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(Reference retrieved automatically from Web of Science through information on FAPESP grant and its corresponding number as mentioned in the publication by the authors.)

Extracellular Vesicles, Tunneling Nanotubes, and Cellular Interplay: Synergies and Missing Links

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Nawaz, Muhammad [1, 2] ; Fatima, Farah [2]
Total Authors: 2
[1] Univ Gothenburg, Sahlgrenska Acad, Dept Rheumatol & Inflammat Res, Gothenburg - Sweden
[2] Univ Sao Paulo, Dept Pathol & Forens Med, Ribeirao Preto Med Sch, Sao Paulo - Brazil
Total Affiliations: 2
Document type: Review article
Web of Science Citations: 26

The process of intercellular communication seems to have been a highly conserved evolutionary process. Higher eukaryotes use several means of intercellular communication to address both the changing physiological demands of the body and to fight against diseases. In recent years, there has been an increasing interest in understanding how cell-derived nanovesicles, known as extracellular vesicles (EVs), can function as normal paracrine mediators of intercellular communication, but can also elicit disease progression and may be used for innovative therapies. Over the last decade, a large body of evidence has accumulated to show that cells use cytoplasmic extensions comprising open-ended channels called tunneling nanotubes (TNTs) to connect cells at a long distance and facilitate the exchange of cytoplasmic material. TNTs are a different means of communication to classical gap junctions or cell fusions; since they are characterized by long distance bridging that transfers cytoplasmic organelles and intracellular vesicles between cells and represent the process of heteroplasmy. The role of EVs in cell communication is relatively well-understood, but how TNTs fit into this process is just emerging. The aim of this review is to describe the relationship between TNTs and EVs, and to discuss the synergies between these two crucial processes in the context of normal cellular cross-talk, physiological roles, modulation of immune responses, development of diseases, and their combinatory effects in tissue repair. At the present time this review appears to be the first summary of the implications of the overlapping roles of TNTs and EVs. We believe that a better appreciation of these parallel processes will improve our understanding on how these nanoscale conduits can be utilized as novel tools for targeted therapies. (AU)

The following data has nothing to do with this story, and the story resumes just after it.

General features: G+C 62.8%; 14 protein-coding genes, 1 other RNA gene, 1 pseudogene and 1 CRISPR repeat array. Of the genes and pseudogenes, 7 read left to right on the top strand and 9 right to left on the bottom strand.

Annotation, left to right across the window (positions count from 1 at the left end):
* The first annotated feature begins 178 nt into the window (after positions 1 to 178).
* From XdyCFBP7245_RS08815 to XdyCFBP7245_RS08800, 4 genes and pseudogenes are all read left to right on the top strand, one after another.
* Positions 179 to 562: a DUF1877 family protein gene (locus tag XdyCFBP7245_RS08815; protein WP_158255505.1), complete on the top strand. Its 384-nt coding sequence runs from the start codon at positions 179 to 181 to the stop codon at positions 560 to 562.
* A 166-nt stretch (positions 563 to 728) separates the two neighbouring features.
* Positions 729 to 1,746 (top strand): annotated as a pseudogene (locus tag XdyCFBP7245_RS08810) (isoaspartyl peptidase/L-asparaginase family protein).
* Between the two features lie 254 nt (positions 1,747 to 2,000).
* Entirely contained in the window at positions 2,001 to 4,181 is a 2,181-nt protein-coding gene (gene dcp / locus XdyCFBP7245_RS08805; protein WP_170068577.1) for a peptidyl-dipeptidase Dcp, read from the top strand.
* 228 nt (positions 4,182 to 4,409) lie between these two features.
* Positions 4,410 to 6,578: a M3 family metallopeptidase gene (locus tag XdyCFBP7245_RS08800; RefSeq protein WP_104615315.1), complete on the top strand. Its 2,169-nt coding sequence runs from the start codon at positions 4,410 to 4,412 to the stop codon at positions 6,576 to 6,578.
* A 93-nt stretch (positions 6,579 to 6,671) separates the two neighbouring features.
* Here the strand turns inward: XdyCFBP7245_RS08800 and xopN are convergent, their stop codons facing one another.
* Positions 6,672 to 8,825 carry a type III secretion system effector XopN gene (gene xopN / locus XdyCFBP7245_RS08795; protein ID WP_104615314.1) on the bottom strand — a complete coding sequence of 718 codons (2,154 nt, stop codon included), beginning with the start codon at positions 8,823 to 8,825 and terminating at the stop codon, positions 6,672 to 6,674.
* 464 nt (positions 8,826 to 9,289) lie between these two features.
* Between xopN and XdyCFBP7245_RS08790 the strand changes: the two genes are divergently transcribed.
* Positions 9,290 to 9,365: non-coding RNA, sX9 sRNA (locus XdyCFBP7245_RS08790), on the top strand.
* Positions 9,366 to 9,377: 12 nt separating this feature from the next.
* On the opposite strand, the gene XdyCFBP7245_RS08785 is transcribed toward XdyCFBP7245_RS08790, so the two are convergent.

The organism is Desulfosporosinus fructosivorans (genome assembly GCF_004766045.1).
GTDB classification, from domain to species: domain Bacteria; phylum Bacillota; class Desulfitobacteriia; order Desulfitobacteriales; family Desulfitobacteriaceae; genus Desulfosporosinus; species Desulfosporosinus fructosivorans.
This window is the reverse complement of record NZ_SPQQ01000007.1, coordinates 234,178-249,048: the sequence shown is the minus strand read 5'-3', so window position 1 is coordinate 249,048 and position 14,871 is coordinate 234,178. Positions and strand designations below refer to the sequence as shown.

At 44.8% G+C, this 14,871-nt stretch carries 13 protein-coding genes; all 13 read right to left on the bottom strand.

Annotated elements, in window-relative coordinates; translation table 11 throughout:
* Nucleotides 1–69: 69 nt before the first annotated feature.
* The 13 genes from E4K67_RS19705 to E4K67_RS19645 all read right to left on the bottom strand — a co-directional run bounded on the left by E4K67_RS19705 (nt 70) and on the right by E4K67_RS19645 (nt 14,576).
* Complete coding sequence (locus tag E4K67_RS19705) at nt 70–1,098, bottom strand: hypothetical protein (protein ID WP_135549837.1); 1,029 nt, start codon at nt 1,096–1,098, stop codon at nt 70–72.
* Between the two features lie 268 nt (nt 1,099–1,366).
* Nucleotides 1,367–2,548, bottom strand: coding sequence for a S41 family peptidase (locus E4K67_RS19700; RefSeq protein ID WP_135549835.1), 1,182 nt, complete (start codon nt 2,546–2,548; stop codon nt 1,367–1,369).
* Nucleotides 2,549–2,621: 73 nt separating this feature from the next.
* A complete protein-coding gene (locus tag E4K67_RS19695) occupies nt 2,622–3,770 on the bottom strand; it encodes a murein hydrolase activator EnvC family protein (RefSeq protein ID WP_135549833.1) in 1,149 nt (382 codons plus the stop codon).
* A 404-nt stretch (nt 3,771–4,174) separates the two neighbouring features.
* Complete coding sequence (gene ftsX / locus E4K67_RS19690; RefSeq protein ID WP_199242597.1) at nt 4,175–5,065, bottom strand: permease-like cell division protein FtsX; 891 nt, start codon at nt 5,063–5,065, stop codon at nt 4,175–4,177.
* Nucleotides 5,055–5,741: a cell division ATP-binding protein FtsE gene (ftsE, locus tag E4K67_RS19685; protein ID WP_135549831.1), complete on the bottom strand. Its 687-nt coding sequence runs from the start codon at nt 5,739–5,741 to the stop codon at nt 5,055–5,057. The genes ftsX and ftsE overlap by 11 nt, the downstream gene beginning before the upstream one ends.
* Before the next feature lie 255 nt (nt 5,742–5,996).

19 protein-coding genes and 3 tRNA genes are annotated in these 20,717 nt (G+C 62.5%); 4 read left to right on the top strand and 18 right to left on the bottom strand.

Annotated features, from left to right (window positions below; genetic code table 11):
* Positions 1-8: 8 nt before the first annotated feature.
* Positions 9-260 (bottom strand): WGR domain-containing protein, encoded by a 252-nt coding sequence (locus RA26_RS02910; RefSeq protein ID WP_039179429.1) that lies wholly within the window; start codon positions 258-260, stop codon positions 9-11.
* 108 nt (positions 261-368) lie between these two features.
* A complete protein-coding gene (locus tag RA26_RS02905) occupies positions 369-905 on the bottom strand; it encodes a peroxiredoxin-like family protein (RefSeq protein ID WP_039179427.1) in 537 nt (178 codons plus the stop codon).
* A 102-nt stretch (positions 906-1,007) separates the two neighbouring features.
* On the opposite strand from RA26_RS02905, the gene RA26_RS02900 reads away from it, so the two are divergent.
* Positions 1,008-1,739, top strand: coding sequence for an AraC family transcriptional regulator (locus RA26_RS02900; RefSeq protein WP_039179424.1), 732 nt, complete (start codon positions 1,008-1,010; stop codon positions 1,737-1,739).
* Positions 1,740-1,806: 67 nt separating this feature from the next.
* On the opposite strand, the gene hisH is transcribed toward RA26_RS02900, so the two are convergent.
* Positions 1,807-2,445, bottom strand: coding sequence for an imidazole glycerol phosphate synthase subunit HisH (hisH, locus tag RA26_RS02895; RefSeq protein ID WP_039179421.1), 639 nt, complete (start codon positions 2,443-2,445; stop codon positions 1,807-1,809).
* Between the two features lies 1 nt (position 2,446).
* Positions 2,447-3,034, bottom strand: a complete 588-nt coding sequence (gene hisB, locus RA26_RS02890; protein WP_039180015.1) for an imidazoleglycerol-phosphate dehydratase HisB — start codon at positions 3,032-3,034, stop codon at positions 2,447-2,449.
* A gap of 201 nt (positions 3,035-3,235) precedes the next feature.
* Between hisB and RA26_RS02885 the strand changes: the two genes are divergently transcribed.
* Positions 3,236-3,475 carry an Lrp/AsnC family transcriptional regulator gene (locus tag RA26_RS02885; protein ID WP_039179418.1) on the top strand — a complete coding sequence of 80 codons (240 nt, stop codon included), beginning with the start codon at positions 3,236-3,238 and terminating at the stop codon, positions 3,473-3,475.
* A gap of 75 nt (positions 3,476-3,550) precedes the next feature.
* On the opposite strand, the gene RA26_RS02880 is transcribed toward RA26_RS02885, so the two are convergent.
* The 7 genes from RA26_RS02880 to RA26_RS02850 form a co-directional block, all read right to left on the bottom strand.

FAPESP's process: 12/24574-3 - Cytokine profile in dengue virus infection: identification of potential biomarkers for diagnosis and prognosis
Grantee:Muhammad Nawaz
Support type: Scholarships in Brazil - Doctorate (Direct)